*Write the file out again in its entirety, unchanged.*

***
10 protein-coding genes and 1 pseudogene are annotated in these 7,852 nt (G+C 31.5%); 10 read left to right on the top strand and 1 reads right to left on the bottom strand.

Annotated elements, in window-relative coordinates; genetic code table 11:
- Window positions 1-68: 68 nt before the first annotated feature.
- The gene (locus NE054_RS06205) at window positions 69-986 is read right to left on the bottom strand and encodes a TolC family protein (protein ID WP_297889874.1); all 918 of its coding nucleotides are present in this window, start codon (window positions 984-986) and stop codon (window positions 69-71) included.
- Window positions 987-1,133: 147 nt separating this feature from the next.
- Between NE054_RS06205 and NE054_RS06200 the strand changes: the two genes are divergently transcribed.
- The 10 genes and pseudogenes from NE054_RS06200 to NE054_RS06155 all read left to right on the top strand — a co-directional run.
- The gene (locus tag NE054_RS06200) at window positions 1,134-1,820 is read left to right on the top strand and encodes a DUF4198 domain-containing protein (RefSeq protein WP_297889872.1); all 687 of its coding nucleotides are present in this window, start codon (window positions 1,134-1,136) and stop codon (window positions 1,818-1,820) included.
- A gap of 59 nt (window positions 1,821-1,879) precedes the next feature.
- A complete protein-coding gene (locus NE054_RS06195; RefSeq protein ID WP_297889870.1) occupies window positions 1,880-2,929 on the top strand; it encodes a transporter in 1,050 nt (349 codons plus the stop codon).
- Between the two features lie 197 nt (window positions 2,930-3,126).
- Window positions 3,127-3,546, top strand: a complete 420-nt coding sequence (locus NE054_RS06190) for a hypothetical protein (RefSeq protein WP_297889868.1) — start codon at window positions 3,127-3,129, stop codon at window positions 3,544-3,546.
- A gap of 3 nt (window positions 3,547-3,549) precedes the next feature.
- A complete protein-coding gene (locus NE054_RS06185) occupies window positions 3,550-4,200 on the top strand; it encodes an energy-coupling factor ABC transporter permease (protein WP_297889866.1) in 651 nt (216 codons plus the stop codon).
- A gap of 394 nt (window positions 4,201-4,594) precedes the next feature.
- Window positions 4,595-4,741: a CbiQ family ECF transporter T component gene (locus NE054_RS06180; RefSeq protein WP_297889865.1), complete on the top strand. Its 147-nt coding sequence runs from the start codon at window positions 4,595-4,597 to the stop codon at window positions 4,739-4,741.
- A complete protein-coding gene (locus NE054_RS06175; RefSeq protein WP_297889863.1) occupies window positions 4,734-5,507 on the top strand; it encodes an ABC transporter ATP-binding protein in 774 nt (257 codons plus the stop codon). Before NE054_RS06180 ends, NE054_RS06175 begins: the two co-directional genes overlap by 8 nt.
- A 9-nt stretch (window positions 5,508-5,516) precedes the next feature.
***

10 protein-coding genes and 1 pseudogene are annotated in these 7,852 nt (G+C 31.5%); 10 read left to right on the top strand and 1 reads right to left on the bottom strand.

Annotated elements, in window-relative coordinates; genetic code table 11:
- Window positions 1-68: 68 nt before the first annotated feature.
- The gene (locus NE054_RS06205) at window positions 69-986 is read right to left on the bottom strand and encodes a TolC family protein (protein ID WP_297889874.1); all 918 of its coding nucleotides are present in this window, start codon (window positions 984-986) and stop codon (window positions 69-71) included.
- Window positions 987-1,133: 147 nt separating this feature from the next.
- Between NE054_RS06205 and NE054_RS06200 the strand changes: the two genes are divergently transcribed.
- The 10 genes and pseudogenes from NE054_RS06200 to NE054_RS06155 all read left to right on the top strand — a co-directional run.
- The gene (locus tag NE054_RS06200) at window positions 1,134-1,820 is read left to right on the top strand and encodes a DUF4198 domain-containing protein (RefSeq protein WP_297889872.1); all 687 of its coding nucleotides are present in this window, start codon (window positions 1,134-1,136) and stop codon (window positions 1,818-1,820) included.
- A gap of 59 nt (window positions 1,821-1,879) precedes the next feature.
- A complete protein-coding gene (locus NE054_RS06195; RefSeq protein ID WP_297889870.1) occupies window positions 1,880-2,929 on the top strand; it encodes a transporter in 1,050 nt (349 codons plus the stop codon).
- Between the two features lie 197 nt (window positions 2,930-3,126).
- Window positions 3,127-3,546, top strand: a complete 420-nt coding sequence (locus NE054_RS06190) for a hypothetical protein (RefSeq protein WP_297889868.1) — start codon at window positions 3,127-3,129, stop codon at window positions 3,544-3,546.
- A gap of 3 nt (window positions 3,547-3,549) precedes the next feature.
- A complete protein-coding gene (locus NE054_RS06185) occupies window positions 3,550-4,200 on the top strand; it encodes an energy-coupling factor ABC transporter permease (protein WP_297889866.1) in 651 nt (216 codons plus the stop codon).
- A gap of 394 nt (window positions 4,201-4,594) precedes the next feature.
- Window positions 4,595-4,741: a CbiQ family ECF transporter T component gene (locus NE054_RS06180; RefSeq protein WP_297889865.1), complete on the top strand. Its 147-nt coding sequence runs from the start codon at window positions 4,595-4,597 to the stop codon at window positions 4,739-4,741.
- A complete protein-coding gene (locus NE054_RS06175; RefSeq protein WP_297889863.1) occupies window positions 4,734-5,507 on the top strand; it encodes an ABC transporter ATP-binding protein in 774 nt (257 codons plus the stop codon). Before NE054_RS06180 ends, NE054_RS06175 begins: the two co-directional genes overlap by 8 nt.
- A 9-nt stretch (window positions 5,508-5,516) precedes the next feature.